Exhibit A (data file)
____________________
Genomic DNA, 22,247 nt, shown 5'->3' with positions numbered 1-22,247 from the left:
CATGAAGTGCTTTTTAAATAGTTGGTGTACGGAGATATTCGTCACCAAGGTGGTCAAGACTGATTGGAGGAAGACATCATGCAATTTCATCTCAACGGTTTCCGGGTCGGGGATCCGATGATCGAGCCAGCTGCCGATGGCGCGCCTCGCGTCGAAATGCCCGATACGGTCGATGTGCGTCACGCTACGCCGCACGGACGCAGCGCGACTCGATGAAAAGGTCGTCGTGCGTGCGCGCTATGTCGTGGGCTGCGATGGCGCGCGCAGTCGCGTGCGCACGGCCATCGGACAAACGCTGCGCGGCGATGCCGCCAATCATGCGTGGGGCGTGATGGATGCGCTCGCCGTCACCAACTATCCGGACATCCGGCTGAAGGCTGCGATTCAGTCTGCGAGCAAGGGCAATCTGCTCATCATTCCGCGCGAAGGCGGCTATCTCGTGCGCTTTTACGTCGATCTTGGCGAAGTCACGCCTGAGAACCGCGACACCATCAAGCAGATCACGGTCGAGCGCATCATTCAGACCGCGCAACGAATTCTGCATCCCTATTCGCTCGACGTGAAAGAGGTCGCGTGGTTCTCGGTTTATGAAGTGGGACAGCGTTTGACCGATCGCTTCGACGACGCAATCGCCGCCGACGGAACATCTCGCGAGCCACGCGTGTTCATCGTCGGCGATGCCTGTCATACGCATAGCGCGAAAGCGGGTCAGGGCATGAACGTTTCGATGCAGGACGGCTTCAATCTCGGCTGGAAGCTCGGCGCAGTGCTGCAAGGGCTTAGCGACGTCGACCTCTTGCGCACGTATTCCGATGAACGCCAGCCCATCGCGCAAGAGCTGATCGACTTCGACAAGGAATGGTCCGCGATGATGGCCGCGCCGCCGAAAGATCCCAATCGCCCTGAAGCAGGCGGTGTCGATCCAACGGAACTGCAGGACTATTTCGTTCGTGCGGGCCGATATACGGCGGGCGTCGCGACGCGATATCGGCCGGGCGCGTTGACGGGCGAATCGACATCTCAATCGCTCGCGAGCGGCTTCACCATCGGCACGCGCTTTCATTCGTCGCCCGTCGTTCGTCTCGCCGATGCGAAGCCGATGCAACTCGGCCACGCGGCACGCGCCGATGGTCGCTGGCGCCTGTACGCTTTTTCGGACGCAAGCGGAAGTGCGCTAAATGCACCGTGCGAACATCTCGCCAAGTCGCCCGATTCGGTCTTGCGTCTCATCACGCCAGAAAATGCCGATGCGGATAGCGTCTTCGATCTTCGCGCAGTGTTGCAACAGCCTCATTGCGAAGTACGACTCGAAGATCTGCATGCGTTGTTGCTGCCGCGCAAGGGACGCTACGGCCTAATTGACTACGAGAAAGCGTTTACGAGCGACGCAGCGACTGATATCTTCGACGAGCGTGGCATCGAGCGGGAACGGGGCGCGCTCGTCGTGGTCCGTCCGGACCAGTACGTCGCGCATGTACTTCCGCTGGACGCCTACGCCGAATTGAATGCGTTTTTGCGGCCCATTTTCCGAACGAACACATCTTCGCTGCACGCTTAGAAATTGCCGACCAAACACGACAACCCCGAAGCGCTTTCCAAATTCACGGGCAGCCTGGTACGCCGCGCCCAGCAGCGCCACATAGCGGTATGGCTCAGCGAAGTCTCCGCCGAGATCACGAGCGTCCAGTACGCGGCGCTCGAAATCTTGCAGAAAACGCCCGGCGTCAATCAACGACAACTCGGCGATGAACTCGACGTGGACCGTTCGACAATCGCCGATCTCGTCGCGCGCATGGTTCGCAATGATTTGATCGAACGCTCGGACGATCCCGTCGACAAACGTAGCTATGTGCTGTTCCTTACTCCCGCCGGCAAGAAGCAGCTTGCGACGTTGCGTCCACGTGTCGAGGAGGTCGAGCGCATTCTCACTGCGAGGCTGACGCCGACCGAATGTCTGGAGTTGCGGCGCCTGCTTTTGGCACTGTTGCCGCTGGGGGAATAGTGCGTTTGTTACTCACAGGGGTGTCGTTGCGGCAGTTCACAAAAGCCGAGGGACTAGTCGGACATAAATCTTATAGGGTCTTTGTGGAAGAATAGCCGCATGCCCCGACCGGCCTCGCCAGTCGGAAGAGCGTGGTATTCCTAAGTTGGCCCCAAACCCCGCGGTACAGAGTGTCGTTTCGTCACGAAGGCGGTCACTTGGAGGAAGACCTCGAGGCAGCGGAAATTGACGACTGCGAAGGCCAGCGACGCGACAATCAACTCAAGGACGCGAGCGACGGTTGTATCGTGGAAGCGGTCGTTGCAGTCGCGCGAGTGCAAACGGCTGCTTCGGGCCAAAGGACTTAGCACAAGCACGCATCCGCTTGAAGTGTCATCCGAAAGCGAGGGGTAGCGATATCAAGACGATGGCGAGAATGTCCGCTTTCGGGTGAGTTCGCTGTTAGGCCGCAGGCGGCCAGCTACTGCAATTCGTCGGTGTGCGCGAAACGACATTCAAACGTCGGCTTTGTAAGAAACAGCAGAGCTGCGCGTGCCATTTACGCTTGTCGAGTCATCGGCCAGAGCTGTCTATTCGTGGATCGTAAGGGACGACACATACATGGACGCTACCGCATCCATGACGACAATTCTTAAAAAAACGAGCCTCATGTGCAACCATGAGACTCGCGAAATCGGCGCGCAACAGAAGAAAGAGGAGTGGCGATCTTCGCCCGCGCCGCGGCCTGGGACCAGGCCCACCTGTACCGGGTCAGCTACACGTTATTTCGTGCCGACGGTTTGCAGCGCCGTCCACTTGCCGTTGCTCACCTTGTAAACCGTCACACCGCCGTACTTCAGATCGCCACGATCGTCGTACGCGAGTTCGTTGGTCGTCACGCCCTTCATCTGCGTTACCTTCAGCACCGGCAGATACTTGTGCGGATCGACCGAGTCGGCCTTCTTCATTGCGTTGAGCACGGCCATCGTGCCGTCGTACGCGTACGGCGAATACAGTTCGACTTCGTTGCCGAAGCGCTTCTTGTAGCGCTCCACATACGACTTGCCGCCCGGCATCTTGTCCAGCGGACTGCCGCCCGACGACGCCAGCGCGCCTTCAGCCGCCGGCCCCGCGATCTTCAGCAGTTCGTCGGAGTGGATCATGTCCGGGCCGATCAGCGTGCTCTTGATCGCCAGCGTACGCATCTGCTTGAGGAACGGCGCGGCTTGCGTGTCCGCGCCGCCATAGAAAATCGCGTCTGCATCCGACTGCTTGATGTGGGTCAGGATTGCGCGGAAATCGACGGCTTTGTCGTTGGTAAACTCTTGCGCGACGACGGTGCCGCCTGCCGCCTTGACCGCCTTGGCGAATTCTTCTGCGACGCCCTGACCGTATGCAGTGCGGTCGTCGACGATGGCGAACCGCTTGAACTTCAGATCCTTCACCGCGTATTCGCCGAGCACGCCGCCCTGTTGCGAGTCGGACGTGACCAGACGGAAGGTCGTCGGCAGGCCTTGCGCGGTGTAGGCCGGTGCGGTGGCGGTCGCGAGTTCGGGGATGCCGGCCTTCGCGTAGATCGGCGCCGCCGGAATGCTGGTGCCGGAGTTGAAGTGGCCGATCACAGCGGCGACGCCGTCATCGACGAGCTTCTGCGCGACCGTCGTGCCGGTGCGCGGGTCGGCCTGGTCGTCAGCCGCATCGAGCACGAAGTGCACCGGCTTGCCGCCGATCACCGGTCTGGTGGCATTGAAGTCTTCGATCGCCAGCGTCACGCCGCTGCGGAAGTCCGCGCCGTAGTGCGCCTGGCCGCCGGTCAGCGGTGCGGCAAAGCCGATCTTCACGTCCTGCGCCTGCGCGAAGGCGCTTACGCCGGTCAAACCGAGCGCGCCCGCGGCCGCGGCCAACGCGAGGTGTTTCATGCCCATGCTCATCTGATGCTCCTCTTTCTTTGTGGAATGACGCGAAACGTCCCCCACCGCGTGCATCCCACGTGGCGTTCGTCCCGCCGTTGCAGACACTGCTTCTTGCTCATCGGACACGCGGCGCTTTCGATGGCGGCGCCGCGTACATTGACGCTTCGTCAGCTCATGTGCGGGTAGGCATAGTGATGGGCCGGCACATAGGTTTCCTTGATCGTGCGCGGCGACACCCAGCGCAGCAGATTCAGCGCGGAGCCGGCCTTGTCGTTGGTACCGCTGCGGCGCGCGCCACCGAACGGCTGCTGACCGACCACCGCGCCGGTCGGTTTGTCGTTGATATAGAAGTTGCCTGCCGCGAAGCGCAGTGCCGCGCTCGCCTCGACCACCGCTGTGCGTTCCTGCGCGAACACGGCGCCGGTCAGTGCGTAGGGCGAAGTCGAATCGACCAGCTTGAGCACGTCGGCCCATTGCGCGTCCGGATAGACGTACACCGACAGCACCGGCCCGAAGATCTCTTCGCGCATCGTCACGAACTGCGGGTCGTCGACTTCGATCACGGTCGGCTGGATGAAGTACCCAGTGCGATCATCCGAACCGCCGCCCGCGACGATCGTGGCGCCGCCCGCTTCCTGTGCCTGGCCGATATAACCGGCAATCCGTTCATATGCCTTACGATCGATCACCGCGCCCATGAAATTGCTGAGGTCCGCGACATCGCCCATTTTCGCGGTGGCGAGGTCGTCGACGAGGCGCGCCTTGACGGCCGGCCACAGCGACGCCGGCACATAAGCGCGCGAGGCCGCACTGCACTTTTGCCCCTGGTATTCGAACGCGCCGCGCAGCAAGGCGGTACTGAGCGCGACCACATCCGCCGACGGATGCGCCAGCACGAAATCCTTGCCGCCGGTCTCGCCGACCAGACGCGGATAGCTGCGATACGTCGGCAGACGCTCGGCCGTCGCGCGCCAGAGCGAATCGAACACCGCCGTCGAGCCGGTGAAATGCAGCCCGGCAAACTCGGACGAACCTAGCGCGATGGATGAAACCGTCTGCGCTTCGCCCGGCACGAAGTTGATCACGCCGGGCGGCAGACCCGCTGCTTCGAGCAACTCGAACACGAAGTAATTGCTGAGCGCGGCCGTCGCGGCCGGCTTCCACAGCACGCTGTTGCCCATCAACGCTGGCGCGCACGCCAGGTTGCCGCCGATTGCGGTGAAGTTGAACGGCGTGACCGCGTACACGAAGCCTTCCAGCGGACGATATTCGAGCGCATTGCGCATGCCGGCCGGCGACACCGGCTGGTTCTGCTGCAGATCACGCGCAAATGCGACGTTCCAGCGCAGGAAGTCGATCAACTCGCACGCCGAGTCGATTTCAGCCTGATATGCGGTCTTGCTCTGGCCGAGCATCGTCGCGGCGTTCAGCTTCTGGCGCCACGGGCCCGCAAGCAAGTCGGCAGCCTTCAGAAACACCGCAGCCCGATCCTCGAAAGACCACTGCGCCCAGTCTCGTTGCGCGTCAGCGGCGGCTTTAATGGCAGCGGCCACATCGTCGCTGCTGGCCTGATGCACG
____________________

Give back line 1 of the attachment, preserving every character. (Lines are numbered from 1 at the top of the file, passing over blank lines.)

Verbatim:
Genomic DNA, 22,247 nt, shown 5'->3' with positions numbered 1-22,247 from the left: